Special Issue: ‘Sounding South Asia: From Silence to Noise’
For Don Ihde, as long as humans find themselves living in and breathing through air, sound becomes, for them, an existential singularity. In fact, this air itself, Ihde continues, is ‘not neutral or lifeless’ but finds animation in and with ‘sound and voice’. It is, finally, this vibrant tract of air (for what else is sound?) which relates and marks the human in its existential prospects by not only producing an ambience of the world but also, simultaneously, being subjected to reciprocal manipulation by humans who invariably seek constructive teleologies.
The active manipulation of sonic regimes, in a sense, weaves together auditory and other sensory experiences materialized through the intersection of media and technology. Obviously, one need not restrict the technological to the modern and see it, as Heidegger would have it, within the prospects of its techne. Nevertheless, as soundscapes do become increasingly mediated by respectively advancing forms of technology, the question that needs asking is: how do they influence our ability to hear and respond to sound? The affordances of sound-based technologies allow hitherto ignored sounds and silences to materialize within novel forms of mediatized narratives, turning largely silent cultures of communication into multisensory experiences.
Outside of such mediated curations, sonic patterns also aid in constituting the dynamic of civic and community lives in populous spaces. In such instances, the spatial order is propelled towards intersecting levels of crises by the subjective experience of disruptive sonic patterns. These patterns themselves emerge from cultures and practices nurtured and validated within aspirational and competitive frames of collective life. But they are registered in the civic consciousness as noise, nuisance and, infrequently, even as indivisible remainders of affects that cannot be fully accommodated within the present order. These sounds, however, are not empty punctuations; in fact, they interrupt the abstract flow of clock time with narratives, both real and imagined.
Through this special journal edition, we wish to study these constitutive roles of sonic imaginations and how they ‘rework culture through the development of new narratives, new histories, new technologies and new narratives’ (Sterne). The larger context of this effort is the recent social and cultural transformations in South Asia, reflected in its emerging spaces, its continuously negotiated and redefined spatialities, and the soundscapes that have come to characterise such dynamics. Contemporary South Asia offers experiences and concepts that are ulterior to the conventional discourses of urbanization or gentrification. Political mediations, resettlements of industry and labour, and the continuous development of local infrastructure in provinces as well as metropolises are often translated into kaleidoscopic sonic patterns of life that are far from settled in any historical sense of the term. Neat distinctions between urban and non-urban spaces are not even available within municipal jurisdictions. Hence, the sense of order is both fluid and fragile.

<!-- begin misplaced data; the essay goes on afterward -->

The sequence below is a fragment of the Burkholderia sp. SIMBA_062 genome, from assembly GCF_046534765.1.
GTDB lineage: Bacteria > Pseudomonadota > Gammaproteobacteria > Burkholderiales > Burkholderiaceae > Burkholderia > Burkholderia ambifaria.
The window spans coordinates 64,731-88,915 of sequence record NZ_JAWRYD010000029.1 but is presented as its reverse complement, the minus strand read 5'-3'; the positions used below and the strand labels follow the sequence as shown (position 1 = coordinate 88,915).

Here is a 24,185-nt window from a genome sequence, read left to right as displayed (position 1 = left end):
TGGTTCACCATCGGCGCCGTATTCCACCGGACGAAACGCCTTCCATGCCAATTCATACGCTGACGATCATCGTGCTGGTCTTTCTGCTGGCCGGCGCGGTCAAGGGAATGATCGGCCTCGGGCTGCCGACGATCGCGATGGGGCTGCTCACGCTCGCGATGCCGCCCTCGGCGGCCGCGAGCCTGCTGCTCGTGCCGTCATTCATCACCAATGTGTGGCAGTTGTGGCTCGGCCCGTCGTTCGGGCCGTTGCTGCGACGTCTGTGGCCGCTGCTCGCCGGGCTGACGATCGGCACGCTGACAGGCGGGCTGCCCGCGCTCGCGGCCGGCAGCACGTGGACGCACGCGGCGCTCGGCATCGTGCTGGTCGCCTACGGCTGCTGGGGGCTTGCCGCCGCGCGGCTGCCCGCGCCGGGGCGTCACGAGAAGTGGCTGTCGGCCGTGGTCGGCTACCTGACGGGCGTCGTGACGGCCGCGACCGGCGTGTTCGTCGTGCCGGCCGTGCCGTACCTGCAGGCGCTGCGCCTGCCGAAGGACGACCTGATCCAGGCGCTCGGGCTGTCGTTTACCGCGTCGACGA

The abstracts can pertain to the following list of possible subjects. However, they don’t have to be limited to these areas by any means:
- Urban soundscapes
- Sonic dimensions of public piety
- Curated sonic environments/ sonic mediations
- Sound and the law
- Viral sounds
- Invisible/underground sounds
- The mythopoetics of sound.
Abstracts of 300 words can be mailed to email@example.com latest by 31 October 2022.
Shweta Khilnani is an assistant professor of English at SGTB Khalsa College, University of Delhi. Her Ph.D. dissertation is on the nexus between the literary, the affective and the political with respect to digital narratives. She is interested in the study of popular and visual cultures. Among her publications are a co-edited anthology titled Science Fiction in India: Parallel Worlds and Postcolonial Paradigms, Imagining Worlds, Mapping Possibilities: Select Science Fiction Stories (2020) and Laughing Matters: Stand-up Comedy and Enjoyment in Late Capitalism (2020), besides several academic papers and book chapters.
Ritwick Bhattacharjee is an assistant professor at the Department of English, Sri Guru Tegh Bahadur Khalsa College, University of Delhi. His research has been located around fantasy, philosophy, phenomenology, horror fiction, science fiction, Indian English novels and disability studies. He is the author of Humanity’s Strings: Being, Pessimism, and Fantasy and a co-editor for Horror Fictions of the Global South: Cultures, Narratives and Representations (with Saikat Ghosh) and What Makes it Pop? Introduction to Studies in Popular Fiction (with Srinjoyee Dutta). He has two upcoming books: Science Fiction in India: Parallel Worlds and Postcolonial Paradigms (co-edited with Shweta Khilnani) and Reclaiming the Disabled Subject: Representing Disability in Short Fiction (co-written with Someshwar Sati and G. J. V. Prasad). He has been awarded the Professor Meenakshi Mukherjee Memorial award for his essay titled ‘Politics of translation: Disability, language, and the inbetween’ published in the book Disability in Translation: The Indian Experience.
Saikat Ghosh is an assistant professor of English at SGTB Khalsa College, University of Delhi. He has taught courses on Marxist cultural theory, popular fiction, modernism and psychoanalysis. He is the co-editor of Horror Fiction in the Global South: Cultures, Narratives and Representations. He writes extensively on the politics of higher education.